Construction crews have been at work in recent days preparing to install a barrier along the U.S.-Mexico border in a rural stretch of eastern Santa Cruz County near the Patagonia Mountains. The project site runs through the Coronado National Forest, east of where the Santa Cruz River crosses the border and west of Lochiel.

It appeared that no new sections of wall had been erected at the construction site by Thursday morning, but tractor-trailers traveling down a widened, graded gravel road had already delivered more than 150 segments of fencing, each consisting of eight steel bollards and anti-climbing plates.

The existing barrier in the area is a short fence consisting of four or five strands of lightly barbed wire. Border Monument 116 stands in the middle of the current worksite.

The work corresponds to a project announced in March 2020 that showed plans for 4.1 miles of new border barrier in the area, part of 27 miles of new fencing planned for Santa Cruz County. The plans also call for converting stretches of waist-high vehicle barriers to pedestrian barriers – presumably the 30-foot bollards – along stretches of the border adjacent to the new fencing.

The construction to the east of Nogales comes months after contractors installed bollard fencing along the border in similarly remote areas west of the city, to the south of Peña Blanca Lake, as part of the same project announced last year.

Contractors have been working day and sometimes night, effectively racing against the clock to build the border wall in the waning days of President Donald Trump’s term, since President-elect Joe Biden has signaled that he plans to put a stop to new wall construction.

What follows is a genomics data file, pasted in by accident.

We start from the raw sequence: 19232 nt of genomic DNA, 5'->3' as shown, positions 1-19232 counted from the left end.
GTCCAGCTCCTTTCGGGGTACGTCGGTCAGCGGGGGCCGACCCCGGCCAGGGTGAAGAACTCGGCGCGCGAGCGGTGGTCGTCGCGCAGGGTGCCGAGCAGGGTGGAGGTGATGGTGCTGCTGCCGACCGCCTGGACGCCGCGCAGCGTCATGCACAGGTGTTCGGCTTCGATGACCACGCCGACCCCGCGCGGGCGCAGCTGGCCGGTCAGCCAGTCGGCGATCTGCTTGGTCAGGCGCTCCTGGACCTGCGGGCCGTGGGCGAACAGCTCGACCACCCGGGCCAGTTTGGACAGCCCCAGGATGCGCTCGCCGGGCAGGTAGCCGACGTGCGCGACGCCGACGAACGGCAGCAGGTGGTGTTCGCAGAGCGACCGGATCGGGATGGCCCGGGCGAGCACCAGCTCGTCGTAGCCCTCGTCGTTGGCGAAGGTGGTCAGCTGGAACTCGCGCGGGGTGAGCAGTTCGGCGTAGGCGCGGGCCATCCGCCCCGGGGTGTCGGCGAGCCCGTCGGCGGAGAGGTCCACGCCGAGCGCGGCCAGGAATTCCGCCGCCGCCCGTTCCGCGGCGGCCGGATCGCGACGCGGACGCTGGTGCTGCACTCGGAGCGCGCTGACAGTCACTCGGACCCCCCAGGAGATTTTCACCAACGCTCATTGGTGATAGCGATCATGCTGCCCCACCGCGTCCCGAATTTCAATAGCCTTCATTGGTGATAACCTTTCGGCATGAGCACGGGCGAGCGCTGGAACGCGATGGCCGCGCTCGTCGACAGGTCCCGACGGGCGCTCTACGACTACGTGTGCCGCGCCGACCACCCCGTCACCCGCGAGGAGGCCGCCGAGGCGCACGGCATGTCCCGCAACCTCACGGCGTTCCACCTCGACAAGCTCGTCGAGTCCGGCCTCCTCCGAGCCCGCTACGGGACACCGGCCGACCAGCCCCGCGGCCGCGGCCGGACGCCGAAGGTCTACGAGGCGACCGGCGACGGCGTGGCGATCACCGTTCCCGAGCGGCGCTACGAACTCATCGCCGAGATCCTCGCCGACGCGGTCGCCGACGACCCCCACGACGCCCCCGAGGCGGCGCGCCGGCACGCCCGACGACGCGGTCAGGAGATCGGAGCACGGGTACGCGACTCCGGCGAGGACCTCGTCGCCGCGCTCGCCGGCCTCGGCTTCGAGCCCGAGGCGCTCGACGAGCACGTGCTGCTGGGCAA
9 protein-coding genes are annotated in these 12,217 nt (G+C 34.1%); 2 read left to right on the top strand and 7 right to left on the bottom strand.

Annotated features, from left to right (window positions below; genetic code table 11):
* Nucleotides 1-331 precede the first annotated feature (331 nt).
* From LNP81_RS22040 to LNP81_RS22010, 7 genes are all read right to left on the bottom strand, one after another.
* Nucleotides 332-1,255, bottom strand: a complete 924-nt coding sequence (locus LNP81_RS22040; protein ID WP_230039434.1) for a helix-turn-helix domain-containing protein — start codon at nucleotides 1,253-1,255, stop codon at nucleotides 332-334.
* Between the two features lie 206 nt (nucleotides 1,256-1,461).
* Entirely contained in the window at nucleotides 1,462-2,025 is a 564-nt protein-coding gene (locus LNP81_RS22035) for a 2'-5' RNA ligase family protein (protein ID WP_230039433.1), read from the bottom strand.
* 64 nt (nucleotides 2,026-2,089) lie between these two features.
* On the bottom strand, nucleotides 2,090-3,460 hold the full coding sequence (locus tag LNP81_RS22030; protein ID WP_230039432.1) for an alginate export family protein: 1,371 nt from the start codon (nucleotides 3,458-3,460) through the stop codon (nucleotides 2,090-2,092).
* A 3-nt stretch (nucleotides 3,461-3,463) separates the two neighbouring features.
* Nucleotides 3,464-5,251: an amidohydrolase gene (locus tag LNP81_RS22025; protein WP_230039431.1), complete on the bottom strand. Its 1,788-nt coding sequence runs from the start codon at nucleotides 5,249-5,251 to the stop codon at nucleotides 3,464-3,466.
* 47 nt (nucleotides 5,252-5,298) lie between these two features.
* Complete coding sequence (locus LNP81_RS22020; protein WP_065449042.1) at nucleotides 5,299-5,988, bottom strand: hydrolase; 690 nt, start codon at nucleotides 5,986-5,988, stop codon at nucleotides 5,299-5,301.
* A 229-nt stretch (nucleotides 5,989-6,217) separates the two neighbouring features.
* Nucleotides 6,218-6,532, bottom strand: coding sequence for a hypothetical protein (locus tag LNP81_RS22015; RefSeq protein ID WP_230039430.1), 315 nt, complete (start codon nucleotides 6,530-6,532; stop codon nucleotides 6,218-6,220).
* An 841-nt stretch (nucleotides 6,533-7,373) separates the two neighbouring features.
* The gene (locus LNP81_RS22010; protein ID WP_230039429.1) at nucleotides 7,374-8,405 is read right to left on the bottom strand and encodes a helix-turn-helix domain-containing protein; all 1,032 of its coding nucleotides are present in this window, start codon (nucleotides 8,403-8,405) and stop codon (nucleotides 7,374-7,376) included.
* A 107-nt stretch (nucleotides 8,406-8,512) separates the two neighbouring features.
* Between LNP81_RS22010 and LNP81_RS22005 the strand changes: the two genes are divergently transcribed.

Wall

Heavy machinery clears the way for a new border wall east of Nogales on Thursday.

There were multiple forklifts, backhoes and earth movers at the project site on Thursday. The heavy machinery bore logos for Scottdale-based Rummel Construction and North Dakota-based Fisher Sand and Gravel.

There were also about 150 segments of 15-inch concrete piping, apparently to be used in a drainage system for floodwaters that surge through the area during monsoon storms.

In recent days, flatbed trucks carrying segments of bollard fencing have rattled along Patagonia Highway and onto Duquesne Road towards their destination.

That caught the attention of Cesar Lopez, a Nogales man who lives in the area and wasn’t too happy to see big trucks carrying border wall materials through his neighborhood before dawn in recent days.

“I think it’s sort of a low-intensity conflict watching this militarization happen in front of our eyes,” he said on Thursday. “I don’t think it makes any sense for the community, for the young people here, to see these kinds of divisive, very tangible walls being reinforced and being put in rather than things that are about growth and about union.”

Lopez added that he’s not pleased with how either political party has treated the local borderlands, noting that former President Bill Clinton, a Democrat, had initiated other wall construction efforts in the region.

With just 13 days remaining in President Trump’s term, construction crews may be setting priorities with the expectation that not all planned work will be completed before Joe Biden takes office.

Another part of the project calls for a stretch of pedestrian barrier where the Santa Cruz River crosses the border. Currently, the tall bollard fencing gives way to a shorter vehicle barrier at the site of the river crossing.

On Thursday, there was no sign of border construction activity near the river.

Border wall

Seen here in August, the north-flowing Santa Cruz River crosses the U.S.-Mexico border east of Nogales. This spot was targeted for a new border barrier, but no work was underway as of Thursday.

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